Given that’s it’s National Poetry Month, this article seems very appropriate. I’m still digesting this but needless to say this reverberates with me. Check out the poem at the end of the article. I feel the need to send this guy an email. Excerpt:
Can’t sell a leaf to a tree
Nor the wind to the atmosphere
I know where I am meant to be
And I can’t be satisfied here
You can learn more about Lemn Sissay and read more of his work on his website.
Ethiopian poet, playwright and author Lemn Sissay, 39, was raised by a white family in the north of England. Here he tells how his life often felt like an experiment.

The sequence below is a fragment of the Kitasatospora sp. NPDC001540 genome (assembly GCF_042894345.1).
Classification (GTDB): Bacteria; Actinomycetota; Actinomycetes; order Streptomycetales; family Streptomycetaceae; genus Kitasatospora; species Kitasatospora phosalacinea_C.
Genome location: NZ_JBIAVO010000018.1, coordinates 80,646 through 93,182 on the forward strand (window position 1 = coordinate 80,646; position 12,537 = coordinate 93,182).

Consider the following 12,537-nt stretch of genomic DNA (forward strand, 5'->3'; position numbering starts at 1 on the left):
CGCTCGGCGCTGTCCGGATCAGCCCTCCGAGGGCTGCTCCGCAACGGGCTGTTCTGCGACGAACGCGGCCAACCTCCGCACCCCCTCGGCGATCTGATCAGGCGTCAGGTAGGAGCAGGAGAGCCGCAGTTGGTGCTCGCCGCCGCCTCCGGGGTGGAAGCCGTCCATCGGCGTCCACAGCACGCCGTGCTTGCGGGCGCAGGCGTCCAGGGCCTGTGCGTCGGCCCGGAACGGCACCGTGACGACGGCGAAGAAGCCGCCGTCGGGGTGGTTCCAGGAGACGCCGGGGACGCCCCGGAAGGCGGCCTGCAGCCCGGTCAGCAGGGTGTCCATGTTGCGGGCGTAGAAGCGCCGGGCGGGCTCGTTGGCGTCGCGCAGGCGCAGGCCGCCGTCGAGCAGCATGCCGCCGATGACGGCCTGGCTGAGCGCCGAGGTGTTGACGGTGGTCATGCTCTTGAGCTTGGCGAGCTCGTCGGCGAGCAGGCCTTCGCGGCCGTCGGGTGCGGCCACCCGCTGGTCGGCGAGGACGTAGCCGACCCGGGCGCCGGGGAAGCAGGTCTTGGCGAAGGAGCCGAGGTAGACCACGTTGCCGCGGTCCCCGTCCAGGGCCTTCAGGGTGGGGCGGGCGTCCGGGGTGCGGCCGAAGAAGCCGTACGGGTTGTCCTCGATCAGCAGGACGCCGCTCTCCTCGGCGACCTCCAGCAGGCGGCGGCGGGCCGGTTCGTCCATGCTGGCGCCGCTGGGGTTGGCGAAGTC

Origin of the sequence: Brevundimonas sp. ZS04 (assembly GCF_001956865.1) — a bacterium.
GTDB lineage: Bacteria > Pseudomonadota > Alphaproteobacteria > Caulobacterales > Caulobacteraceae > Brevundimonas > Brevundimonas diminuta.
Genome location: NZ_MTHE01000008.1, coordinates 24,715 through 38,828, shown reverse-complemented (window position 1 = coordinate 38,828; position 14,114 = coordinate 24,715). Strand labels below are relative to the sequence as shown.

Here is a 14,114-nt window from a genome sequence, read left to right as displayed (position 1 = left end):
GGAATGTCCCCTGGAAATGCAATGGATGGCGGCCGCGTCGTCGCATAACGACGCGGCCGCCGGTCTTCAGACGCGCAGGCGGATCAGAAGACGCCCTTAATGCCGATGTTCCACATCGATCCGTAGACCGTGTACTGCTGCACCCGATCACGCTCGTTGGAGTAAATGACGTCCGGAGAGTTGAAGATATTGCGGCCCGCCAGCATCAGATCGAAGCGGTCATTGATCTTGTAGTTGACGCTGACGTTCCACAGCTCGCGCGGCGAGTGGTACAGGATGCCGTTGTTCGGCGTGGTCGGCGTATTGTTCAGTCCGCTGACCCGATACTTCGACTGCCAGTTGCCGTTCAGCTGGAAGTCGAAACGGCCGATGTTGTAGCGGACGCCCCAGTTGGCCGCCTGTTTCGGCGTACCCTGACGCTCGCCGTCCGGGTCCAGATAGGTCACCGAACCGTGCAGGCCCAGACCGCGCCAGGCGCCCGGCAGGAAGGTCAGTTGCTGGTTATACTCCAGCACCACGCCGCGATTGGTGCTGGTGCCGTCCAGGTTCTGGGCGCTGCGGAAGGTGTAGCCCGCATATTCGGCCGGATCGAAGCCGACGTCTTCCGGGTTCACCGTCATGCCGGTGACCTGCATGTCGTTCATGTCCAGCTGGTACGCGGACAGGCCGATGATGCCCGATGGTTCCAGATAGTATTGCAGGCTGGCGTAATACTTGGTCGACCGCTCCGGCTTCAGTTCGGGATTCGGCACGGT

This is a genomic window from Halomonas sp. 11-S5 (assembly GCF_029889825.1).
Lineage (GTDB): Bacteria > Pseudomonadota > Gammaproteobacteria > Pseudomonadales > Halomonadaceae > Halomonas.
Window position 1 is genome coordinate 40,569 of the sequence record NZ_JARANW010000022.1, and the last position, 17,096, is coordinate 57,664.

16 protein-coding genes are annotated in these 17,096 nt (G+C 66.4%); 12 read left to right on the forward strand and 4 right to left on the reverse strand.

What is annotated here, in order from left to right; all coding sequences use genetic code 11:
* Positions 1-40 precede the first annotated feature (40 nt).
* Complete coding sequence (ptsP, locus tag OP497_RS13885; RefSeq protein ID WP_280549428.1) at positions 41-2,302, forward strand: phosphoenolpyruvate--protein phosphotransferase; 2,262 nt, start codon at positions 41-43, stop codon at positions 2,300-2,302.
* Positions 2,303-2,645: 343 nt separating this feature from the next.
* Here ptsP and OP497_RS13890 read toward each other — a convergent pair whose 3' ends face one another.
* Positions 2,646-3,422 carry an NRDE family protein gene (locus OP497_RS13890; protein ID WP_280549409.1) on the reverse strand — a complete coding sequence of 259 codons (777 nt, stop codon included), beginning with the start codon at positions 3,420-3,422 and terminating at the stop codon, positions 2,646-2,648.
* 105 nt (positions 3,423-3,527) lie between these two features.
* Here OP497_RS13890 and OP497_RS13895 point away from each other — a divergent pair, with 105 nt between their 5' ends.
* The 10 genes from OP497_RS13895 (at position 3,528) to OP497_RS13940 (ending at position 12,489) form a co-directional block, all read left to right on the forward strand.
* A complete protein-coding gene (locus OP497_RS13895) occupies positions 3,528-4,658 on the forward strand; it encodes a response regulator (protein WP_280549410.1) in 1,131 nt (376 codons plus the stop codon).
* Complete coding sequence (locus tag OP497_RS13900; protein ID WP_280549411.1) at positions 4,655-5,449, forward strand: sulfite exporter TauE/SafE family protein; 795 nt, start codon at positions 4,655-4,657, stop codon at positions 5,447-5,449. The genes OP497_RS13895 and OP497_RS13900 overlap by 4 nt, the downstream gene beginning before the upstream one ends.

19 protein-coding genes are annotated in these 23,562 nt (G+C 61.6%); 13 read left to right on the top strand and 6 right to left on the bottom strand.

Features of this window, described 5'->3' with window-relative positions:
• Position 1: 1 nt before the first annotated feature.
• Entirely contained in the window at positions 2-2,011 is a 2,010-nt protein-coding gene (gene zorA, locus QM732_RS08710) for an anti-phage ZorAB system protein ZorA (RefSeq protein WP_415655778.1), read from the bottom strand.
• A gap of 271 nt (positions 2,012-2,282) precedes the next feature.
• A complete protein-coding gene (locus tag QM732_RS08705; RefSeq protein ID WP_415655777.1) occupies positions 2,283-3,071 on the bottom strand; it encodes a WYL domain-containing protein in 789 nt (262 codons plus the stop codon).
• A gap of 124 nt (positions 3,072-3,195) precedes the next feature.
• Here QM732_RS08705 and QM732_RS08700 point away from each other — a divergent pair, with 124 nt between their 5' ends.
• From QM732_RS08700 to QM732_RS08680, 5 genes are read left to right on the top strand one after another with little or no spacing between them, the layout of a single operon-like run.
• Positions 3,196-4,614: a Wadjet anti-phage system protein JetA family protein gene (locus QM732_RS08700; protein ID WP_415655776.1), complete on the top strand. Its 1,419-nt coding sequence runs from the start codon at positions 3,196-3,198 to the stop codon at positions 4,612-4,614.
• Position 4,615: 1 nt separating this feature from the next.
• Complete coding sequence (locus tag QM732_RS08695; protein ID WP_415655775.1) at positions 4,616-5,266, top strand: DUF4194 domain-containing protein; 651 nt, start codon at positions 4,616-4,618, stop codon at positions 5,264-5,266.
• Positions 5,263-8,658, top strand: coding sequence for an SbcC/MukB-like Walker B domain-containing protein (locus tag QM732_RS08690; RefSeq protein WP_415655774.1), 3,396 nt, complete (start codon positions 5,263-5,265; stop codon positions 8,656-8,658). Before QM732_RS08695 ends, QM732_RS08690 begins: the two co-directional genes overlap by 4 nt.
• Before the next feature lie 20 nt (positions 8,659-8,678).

When somebody takes a child from their native culture, that is in itself an act of aggression.
People will often say, love is all you need.
But that is not true. Love without understanding is a dangerous thing.
My mother came to England in 1967, which was a really high point in Ethiopian culture – Ethiopia was a prosperous place. She came during what was a comfortable time for Ethiopians.
But as she found out, it was not a comfortable time for race relations in the UK.
My mother, finding herself in difficulties, sought to have me fostered for a short time.
However, the care worker, who named me Norman after himself, told my foster family that it was a proper adoption.
I was with them for 11 years.
My mother and father
Although they were white I believed they were my father and mother.
I had seen black people in the street or maybe even said hello but until I was 17 years old I never actually knew another black person.
Shoutout to adk for getting this out!